When Ken Hitchcock was fired to replace Todd McLellan back in November, everybody just sort of assumed it was going to be a one-year thing. Hitchcock would fill the void behind the bench as a veteran presence as the Oilers tried to salvage their season and then he would ride off into the sunset as a hero who finished his career with a bang in his home town.
That isn’t how things are going down. First of all, Hitchcock wasn’t able to lead the Oilers to a playoff spot as the team struggled with poor forward depth and injuries to key defencemen. Beyond that, it turns out Hitchcock has no interest in riding off into the sunset at the end of the season. According to John Shannon, Hitchcock wants to keep coaching the Oilers.
Ken Hitchcock, when pressed, if he wants to coach the Oilers next season :”For the record, I feel if I’m good I can coach until I’m 99.”
— John Shannon (@JSportsnet) March 23, 2019
Beyond him simply wanting to stick around, Hitchcock also has two years left on his contract. When the Oilers hired him, they acquired his contract from Dallas Stars, meaning the organization will be paying him for two more seasons regardless of their decision.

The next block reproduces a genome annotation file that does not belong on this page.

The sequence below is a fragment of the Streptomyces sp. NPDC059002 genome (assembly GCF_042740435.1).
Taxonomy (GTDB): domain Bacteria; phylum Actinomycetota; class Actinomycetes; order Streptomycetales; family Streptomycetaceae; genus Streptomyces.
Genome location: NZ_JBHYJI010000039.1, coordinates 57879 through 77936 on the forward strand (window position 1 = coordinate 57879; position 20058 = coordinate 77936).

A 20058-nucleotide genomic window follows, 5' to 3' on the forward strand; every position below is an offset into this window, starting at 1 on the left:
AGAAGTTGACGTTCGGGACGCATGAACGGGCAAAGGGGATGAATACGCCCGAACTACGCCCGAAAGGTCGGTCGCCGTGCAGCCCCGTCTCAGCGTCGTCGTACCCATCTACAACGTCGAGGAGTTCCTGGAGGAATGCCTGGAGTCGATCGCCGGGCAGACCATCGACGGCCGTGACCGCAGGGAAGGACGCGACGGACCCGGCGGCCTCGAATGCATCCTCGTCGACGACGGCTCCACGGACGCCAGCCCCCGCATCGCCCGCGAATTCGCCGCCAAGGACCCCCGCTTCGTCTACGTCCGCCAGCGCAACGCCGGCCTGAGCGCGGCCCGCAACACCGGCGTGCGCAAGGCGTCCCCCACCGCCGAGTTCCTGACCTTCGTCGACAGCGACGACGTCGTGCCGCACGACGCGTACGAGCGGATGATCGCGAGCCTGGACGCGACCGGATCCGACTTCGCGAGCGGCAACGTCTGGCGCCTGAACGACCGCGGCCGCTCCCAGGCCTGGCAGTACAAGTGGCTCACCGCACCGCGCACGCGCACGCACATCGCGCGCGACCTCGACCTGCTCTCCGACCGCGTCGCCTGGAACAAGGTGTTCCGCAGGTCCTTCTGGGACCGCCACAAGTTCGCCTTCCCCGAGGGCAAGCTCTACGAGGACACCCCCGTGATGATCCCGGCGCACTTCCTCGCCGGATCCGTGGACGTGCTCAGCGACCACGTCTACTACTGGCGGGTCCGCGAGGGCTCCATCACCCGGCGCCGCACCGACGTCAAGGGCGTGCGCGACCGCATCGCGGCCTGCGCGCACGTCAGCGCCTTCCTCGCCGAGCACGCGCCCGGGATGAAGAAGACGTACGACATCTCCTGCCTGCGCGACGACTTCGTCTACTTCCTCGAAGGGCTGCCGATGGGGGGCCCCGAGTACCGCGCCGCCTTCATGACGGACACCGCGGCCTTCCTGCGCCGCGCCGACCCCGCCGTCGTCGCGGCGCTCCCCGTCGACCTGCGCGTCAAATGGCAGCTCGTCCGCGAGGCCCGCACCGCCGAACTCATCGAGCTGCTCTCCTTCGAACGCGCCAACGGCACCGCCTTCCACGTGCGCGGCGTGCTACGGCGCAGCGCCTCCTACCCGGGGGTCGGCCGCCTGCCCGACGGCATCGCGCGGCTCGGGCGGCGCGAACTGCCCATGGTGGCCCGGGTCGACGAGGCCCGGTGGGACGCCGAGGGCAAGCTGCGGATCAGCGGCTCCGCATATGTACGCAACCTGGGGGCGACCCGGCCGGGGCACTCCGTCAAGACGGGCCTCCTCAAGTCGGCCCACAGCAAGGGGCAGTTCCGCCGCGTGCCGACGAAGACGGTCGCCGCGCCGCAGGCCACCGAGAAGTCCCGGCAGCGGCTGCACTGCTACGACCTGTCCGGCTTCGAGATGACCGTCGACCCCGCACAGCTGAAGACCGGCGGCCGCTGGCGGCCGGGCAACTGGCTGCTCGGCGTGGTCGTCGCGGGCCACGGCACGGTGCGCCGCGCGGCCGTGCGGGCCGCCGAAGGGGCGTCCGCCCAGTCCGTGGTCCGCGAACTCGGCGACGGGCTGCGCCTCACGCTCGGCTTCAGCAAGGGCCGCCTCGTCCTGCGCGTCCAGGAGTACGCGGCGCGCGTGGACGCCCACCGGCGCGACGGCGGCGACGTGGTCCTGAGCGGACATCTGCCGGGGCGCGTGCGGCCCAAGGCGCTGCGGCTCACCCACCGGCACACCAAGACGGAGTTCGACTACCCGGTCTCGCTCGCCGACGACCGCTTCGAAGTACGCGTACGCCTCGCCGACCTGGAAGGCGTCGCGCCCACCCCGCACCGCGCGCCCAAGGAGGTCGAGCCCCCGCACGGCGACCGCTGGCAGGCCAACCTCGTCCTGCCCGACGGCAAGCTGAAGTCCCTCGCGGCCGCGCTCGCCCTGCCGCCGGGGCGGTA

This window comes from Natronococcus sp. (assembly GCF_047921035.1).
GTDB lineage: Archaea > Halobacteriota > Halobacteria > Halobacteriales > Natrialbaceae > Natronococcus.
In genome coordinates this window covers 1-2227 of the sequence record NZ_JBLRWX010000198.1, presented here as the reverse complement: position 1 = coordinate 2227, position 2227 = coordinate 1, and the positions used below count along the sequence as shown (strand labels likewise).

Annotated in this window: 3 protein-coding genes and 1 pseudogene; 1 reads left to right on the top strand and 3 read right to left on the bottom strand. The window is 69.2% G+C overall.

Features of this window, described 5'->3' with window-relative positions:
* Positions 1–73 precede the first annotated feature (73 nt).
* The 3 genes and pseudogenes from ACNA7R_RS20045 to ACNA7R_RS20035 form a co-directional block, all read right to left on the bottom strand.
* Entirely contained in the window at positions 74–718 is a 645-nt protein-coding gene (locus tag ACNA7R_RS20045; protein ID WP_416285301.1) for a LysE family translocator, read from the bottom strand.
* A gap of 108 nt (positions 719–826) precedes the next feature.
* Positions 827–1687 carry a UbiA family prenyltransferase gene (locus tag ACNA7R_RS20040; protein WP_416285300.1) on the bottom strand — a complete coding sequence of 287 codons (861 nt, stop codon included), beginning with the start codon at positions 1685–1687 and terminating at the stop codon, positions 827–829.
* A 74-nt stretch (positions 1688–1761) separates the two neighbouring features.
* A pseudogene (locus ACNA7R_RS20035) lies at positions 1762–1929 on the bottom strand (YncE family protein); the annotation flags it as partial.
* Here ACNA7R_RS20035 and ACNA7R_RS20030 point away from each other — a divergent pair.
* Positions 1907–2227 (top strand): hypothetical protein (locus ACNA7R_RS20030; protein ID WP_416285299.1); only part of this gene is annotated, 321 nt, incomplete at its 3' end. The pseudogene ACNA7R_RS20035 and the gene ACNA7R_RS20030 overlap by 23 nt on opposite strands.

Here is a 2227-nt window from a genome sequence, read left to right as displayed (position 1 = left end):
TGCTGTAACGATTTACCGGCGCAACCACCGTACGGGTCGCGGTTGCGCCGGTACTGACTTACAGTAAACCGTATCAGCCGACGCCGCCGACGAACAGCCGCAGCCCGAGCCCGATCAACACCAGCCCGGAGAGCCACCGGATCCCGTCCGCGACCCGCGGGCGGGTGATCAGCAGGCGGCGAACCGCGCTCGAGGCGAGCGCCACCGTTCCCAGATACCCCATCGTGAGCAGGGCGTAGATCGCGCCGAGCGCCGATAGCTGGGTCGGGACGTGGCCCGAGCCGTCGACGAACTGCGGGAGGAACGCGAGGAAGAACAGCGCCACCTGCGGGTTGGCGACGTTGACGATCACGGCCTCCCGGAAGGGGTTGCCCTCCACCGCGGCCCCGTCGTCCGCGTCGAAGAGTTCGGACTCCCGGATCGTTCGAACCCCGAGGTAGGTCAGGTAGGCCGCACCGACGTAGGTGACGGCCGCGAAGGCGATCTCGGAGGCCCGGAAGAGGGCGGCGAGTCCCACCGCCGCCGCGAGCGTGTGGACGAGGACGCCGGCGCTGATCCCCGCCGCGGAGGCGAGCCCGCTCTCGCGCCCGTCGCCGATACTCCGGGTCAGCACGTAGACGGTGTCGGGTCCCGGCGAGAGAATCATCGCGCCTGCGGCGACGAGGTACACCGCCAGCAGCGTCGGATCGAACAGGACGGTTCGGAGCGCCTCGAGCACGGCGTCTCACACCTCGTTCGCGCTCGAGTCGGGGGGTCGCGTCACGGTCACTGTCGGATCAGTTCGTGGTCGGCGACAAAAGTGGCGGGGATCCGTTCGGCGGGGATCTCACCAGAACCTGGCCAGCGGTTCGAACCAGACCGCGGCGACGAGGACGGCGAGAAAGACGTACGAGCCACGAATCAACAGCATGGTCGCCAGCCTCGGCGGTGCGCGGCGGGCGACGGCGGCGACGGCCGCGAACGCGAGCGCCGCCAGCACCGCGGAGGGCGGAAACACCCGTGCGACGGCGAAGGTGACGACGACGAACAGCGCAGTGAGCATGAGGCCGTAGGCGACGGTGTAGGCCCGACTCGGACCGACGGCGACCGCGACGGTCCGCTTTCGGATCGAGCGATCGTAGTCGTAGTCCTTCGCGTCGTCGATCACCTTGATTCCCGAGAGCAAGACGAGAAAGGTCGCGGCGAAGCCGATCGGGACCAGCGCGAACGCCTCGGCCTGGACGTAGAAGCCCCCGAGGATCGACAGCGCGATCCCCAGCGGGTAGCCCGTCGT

That brings us to this week’s What Would You Do Wednesday (FRIDAY EDITION) question. How should the Oilers handle Hitchcock moving forward? Should he remain behind the bench? Should they find some new role for him in the organization? Could he be a fit for that vacant President of Hockey Operations role? Or should the team cut ties and add him to the list of former staffers on the payroll?
Hitchcock’s tenure in Edmonton has been strange, to say the least. It got off to a very good start as the Oilers earned points in 12 of the first 13 games with him behind the bench. In December, though, the team collapsed without Oscar Klefbom and could never bring themselves back up. While Hitchcock was praised for his ability to teach and to get players to play better defensively at the beginning, word has come out that the young Oilers aren’t responding to his tough, old-school style.
Many players have said playing for Hitchcock is a terrible experience. But many have also praised him for getting the most out of his teams. I mean, there’s a reason he’s one of the most successful coaches of all time, right?
Mark Spector brought up an interesting point earlier in the week when talking about whether or not Hitchcock is the right guy to continue to lead the young Oilers. He mentioned the time that Hitchcock called out the team, saying coaches can’t care more than the players do. According to Spector, that quote was aimed at Leon Draisaitl. Since then, Draisaitl has been playing arguably the best hockey of his career. Draisaitl may hate Hitchcock, but it seems Hitchcock is getting the best out of him. So does it matter?
What say you, Nation? Do you think Hitchcock is the guy to continue coaching this team? Or could he thrive in some other role with the organization?